San Francisco Museum Adds Tokyo’s Nakagin Capsule to Collection

Yomiuri Shimbun file photo
The Nakagin Capsule Tower is seen in Tokyo in 2022 before its demolition.

The San Francisco Museum of Modern Art has added to its collection part of a once-futuristic building in the Ginza district of Tokyo that was demolished last year.

Designed by architect Kisho Kurokawa (1934-2007), the Nakagin Capsule Tower was completed in 1972 in Chuo Ward. There were 140 capsule-type residences, which were designed to be removable and replaceable. From the point of view of being able to be replicated and mass-produced as society grows, the tower was conceived as part of the Metabolism architectural movement Kurokawa founded.

Due to its deterioration, however, it was demolished last year despite many people expressing regret at the loss of an architectural landmark.

The Nakagin Capsule Tower Preservation and Restoration Project, a group formed by former unit owners led by Tatsuyuki Maeda, managed to obtain 23 capsules from the building after demolition and restored them.

The San Francisco Museum of Modern Art, known for its world-class collection of modern and contemporary art and architecture, including work by fellow Metabolist Fumihiko Maki, has acquired one of the capsules.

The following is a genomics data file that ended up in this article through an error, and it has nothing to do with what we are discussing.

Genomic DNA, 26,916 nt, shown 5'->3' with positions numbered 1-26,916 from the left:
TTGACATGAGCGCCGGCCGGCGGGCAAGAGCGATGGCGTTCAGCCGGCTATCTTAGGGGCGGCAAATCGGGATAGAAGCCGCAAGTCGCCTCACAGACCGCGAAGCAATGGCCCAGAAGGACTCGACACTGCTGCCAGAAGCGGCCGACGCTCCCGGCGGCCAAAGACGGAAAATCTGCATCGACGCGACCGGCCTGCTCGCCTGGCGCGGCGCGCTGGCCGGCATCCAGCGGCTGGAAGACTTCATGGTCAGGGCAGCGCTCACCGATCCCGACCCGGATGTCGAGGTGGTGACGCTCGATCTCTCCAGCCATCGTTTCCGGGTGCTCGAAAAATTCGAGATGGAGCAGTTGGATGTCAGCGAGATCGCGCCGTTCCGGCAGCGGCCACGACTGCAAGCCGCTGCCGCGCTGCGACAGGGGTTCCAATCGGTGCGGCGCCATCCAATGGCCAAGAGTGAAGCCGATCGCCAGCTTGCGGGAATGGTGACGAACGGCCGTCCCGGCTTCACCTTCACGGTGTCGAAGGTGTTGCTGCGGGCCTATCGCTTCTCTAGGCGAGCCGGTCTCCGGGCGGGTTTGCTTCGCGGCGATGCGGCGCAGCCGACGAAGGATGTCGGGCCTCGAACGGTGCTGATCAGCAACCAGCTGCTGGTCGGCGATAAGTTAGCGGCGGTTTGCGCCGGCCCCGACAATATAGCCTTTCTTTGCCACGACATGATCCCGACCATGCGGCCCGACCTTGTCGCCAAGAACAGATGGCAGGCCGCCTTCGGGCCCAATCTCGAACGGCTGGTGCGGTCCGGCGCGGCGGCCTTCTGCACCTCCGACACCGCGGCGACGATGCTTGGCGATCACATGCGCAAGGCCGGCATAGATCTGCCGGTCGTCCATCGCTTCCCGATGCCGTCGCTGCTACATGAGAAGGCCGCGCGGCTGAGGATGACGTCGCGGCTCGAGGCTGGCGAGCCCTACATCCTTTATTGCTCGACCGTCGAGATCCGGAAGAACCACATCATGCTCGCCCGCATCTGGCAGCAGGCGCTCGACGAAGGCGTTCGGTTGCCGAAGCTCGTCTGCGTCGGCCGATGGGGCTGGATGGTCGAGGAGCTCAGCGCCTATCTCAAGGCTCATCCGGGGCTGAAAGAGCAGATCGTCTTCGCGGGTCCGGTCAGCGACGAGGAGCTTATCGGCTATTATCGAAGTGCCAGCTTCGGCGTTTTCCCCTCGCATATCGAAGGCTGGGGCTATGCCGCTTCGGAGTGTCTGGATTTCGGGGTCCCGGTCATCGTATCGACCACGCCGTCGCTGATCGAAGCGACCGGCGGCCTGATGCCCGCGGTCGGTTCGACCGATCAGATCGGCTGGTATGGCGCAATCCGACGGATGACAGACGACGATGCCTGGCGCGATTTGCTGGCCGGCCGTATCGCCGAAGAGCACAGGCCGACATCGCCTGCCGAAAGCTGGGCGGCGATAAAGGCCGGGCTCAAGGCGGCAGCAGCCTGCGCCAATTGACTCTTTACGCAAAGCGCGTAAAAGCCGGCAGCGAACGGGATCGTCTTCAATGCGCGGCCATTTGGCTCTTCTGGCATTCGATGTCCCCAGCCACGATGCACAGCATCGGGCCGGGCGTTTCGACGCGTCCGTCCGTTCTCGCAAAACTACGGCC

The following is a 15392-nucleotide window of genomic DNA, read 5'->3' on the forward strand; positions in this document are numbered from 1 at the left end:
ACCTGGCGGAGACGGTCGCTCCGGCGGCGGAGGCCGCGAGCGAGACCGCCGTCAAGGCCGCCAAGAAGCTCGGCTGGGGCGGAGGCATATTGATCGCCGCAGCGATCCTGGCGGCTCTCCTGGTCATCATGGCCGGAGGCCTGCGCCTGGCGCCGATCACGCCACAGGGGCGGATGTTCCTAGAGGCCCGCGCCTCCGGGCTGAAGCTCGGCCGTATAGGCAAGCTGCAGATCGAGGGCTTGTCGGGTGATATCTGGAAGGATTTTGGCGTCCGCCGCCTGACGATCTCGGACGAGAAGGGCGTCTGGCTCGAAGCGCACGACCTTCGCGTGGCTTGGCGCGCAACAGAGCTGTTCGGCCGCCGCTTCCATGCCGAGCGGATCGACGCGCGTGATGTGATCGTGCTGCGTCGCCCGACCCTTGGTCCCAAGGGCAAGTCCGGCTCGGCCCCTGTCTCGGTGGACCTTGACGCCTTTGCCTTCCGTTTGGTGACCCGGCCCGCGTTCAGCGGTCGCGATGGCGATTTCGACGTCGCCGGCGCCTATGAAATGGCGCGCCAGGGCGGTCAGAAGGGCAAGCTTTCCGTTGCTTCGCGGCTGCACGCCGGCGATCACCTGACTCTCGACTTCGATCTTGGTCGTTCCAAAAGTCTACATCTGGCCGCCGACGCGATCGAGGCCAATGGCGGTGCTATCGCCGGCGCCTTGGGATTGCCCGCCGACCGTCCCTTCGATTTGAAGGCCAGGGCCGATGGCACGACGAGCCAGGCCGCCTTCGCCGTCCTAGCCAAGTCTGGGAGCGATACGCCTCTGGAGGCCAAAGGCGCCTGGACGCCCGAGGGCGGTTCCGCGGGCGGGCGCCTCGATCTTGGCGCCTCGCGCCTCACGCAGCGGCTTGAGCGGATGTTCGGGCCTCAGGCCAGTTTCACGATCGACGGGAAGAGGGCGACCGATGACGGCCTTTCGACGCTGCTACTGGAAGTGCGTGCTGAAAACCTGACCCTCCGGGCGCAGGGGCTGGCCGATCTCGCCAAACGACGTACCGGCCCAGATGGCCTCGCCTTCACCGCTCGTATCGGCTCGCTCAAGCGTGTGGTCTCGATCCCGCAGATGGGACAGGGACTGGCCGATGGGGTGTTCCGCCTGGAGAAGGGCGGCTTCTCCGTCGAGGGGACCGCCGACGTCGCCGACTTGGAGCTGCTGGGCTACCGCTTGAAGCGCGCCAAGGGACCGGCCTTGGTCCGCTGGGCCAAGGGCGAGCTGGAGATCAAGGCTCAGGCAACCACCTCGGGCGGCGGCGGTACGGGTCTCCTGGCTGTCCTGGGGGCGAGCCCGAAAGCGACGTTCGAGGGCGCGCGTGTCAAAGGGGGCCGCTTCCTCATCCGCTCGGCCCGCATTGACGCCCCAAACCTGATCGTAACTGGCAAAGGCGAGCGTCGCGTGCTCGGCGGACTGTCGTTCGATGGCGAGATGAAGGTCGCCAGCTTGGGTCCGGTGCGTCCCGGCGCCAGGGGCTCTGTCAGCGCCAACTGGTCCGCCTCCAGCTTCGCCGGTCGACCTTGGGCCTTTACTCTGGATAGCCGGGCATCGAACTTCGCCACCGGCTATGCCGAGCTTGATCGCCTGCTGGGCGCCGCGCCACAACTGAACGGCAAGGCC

The museum explains that the Nakagin Capsule Tower was an experimental work of architecture that has an important place in global architectural history. In particular, the residential capsule has been highly regarded for its social ideology and the flexibility to rework the living space.

The COVID-19 pandemic further highlighted the importance of the building, according to the museum, which will unveil the capsule at the museum at a later date.

“We’re happy that the capsule will be exhibited in a world-class museum, which will convey the idea of great architecture to many people,” Maeda said.

As for some of the other capsules preserved, kabuki specialist and multimedia firm Shochiku Co. is installing two of the capsules in its new event space next to its Togeki Building in the Higashi-Ginza district of Tokyo. Osaka-based Yodogawa Steel Works, Ltd. is using one as a mobile trailer.

The preservation group said it is currently in the process of selecting recipients for the remaining capsules, adding that another prestigious museum abroad has also expressed interest in collecting the capsules.